Synthetic Biology
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Measuring promoter-driven transcriptional noise in E. coli

Team William & Mary use IDT gBlocks® Gene Fragments and custom oligos to characterize expression stochasticity of popular iGEM promoters

William and Mary

Image courtesy of iGEM.

With 8 members and only one previous iGEM appearance, the College of William & Mary’s undergraduate team was relatively understaffed and inexperienced at the 2015 Giant Jamboree. In fact, many of the 250+ teams in the competition had never heard of the Virginia-based school, and when less than 50 people attended their initial presentation the team certainly felt like underdogs. Yet as the 5-day competition in Boston came to a close, Team William & Mary walked away with 4 first-place honors, including the Grand Prize.

The 2015 iGEM team, led by senior Andy Halleran and junior Caroline Golino, was an impressive interdisciplinary mix of students, whose range of study included biology, chemistry, mathematics, computer science, and neuroscience. Once selected, the 8 students began brainstorming project ideas, which is not always easy for such a diverse group. However after weeks of reading literature and crossing ideas off the chalkboard, the group agreed on a topic that was not only relevant, but also took advantage of their interdisciplinary skillsets.

Characterizing stochasticity levels for popular iGEM promoters

Stochasticity, otherwise known as noise, can be thought of as the amount of variation that occurs within a system. In dynamic biological processes such as gene expression, noise is inevitable; however, it is common for some transcriptional processes to be more “noisy” than others. For their iGEM project, the William & Mary team characterized promoter-driven transcriptional noise in E. coli. Halleran explained, “There has been a surge in variability studies involving natural gene expression in eukaryotes, but less is known about expression variability as it pertains to synthetic biology. Specifically, very little had been published about the level of variation that exists for the most commonly used promoters in synthetic biology. We thought this should be very important information for anyone building gene circuits and gene networks that actually work.”

To determine the noise level of common promoters, the students expanded on research done by Michael Elowitz and colleagues in 2002. Elowitz et al. defined noise as having both intrinsic and extrinsic components, and he evaluated these using a dual-reporter fluorescent system [1,2]. In this model, 2 constructs are created with identical promoters, which each drives the expression of a distinct fluorescent protein—one construct includes Yellow Fluorescent Protein (YFP) and the other uses Cyan Fluorescent Protein (CFP). Researchers can use this system to differentiate between a promoter’s extrinsic factors, which should affect both constructs equally, and intrinsic factors, which lead to a difference in the ratio of YFP:CFP expression.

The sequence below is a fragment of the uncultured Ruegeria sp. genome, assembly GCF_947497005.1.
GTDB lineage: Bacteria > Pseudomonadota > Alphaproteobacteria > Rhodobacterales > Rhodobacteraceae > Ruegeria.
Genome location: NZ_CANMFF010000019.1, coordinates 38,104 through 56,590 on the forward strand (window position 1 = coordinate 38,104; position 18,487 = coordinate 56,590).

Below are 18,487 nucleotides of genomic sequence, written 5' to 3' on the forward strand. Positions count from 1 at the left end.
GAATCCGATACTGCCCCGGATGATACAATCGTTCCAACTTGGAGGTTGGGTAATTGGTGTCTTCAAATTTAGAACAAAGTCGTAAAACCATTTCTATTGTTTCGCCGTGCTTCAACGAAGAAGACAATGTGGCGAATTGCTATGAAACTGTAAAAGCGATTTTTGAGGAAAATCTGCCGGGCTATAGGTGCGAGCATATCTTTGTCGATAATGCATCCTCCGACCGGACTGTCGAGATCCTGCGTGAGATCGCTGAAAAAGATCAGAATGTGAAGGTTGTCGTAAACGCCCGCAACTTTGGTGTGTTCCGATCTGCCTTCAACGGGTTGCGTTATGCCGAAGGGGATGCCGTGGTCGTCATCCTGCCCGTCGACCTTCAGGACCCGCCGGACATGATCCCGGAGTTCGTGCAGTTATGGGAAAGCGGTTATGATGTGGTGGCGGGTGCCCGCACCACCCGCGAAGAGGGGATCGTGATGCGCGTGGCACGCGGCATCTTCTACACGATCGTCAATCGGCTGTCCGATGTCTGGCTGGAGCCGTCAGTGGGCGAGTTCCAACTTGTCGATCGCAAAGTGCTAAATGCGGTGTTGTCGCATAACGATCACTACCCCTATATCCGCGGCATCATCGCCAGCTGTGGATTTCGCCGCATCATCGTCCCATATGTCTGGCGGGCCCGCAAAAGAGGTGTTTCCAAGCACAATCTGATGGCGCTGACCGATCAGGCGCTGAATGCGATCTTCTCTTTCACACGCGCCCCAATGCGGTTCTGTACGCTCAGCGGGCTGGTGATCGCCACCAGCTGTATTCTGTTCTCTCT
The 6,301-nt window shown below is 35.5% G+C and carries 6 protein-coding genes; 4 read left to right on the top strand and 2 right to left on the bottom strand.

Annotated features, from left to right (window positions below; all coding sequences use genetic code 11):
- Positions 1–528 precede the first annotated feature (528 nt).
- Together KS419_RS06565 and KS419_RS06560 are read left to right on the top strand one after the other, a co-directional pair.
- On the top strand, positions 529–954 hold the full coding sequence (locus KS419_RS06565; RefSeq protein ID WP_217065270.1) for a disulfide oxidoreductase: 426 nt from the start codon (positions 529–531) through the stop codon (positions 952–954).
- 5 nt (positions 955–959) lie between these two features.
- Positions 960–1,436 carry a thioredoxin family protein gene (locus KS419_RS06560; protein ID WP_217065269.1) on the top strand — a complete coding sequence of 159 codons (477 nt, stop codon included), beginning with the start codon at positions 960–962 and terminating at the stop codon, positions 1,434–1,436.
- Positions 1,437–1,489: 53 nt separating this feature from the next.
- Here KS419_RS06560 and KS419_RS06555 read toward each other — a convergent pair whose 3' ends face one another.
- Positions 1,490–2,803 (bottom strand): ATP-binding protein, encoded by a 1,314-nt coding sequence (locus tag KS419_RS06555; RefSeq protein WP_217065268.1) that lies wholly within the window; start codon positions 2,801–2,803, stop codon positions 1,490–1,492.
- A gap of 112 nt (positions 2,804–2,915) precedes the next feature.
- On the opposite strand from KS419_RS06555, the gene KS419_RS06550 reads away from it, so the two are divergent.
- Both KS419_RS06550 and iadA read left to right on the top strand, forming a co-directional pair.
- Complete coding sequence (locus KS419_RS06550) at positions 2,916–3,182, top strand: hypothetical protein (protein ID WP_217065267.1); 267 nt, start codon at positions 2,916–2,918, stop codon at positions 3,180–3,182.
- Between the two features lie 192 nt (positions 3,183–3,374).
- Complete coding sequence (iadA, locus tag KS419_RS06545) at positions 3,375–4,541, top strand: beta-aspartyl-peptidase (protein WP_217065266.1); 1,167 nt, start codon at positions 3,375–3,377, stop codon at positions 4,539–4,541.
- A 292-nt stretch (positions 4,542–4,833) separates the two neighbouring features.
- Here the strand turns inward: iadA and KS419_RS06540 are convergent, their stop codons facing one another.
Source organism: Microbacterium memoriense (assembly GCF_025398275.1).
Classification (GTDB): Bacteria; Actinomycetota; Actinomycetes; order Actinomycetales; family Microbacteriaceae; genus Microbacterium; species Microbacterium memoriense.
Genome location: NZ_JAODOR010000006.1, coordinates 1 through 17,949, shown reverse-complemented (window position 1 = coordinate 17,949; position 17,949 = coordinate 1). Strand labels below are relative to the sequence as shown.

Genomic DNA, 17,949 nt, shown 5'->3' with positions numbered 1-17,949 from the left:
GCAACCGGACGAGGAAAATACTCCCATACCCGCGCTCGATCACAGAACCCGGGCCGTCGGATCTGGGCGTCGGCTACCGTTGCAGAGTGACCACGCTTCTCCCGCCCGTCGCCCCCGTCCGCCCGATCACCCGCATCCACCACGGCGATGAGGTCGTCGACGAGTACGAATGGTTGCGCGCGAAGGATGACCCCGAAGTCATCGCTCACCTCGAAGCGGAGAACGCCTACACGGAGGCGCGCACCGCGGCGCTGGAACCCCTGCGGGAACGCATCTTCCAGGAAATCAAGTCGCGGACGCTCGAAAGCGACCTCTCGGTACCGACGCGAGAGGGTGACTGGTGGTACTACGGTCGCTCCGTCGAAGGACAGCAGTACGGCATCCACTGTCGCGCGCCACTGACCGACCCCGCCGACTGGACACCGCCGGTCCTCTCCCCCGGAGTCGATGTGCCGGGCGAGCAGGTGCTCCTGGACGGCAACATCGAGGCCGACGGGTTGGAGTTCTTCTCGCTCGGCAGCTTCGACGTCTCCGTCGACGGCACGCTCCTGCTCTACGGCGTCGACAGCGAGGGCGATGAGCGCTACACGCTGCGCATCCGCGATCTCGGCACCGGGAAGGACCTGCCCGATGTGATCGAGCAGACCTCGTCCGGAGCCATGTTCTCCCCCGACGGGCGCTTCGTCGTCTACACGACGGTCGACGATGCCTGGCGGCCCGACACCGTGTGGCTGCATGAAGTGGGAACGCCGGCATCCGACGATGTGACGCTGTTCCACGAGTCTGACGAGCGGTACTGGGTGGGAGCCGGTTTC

The William & Mary iGEM team applied Elowitz’s promoter evaluation method to the 3 most frequently used promoters in the iGEM BioBrick registry—the collection of genetic parts used by iGEM teams to build synthetic biology systems. These are the lacI-repressed promoter (pLac), the lacI-repressed lambda pL hybrid promoter (PLlac01 Hybrid), and the lambda cI-repressed promoter (cI repressible). To accurately measure promoter noise, the students needed to ensure that cells only contained one copy of each promoter. To control this, they integrated their dual-fluorescent constructs into the E. coli genome using gBlocks® Gene Fragments and the Gibson Assembly® method. They also fused an antibiotic to the construct, so that they could select for the cells that underwent successful integration. The resulting noise levels for the 3 promoters are shown in Figure 1.

Noise measurements during gene expression

Figure 1. Common promoters have varying levels of noise during gene expression. Intrinsic, extrinsic, and total noise levels were measured for 3 promoters in E. coli, where R0010 = pLac, R0011 = PLlac01 Hybrid, R0051 = cI repressible. Each promoter was measured once (sample size n = 1). Y-axis, noise (n2) = σ2 / μ2.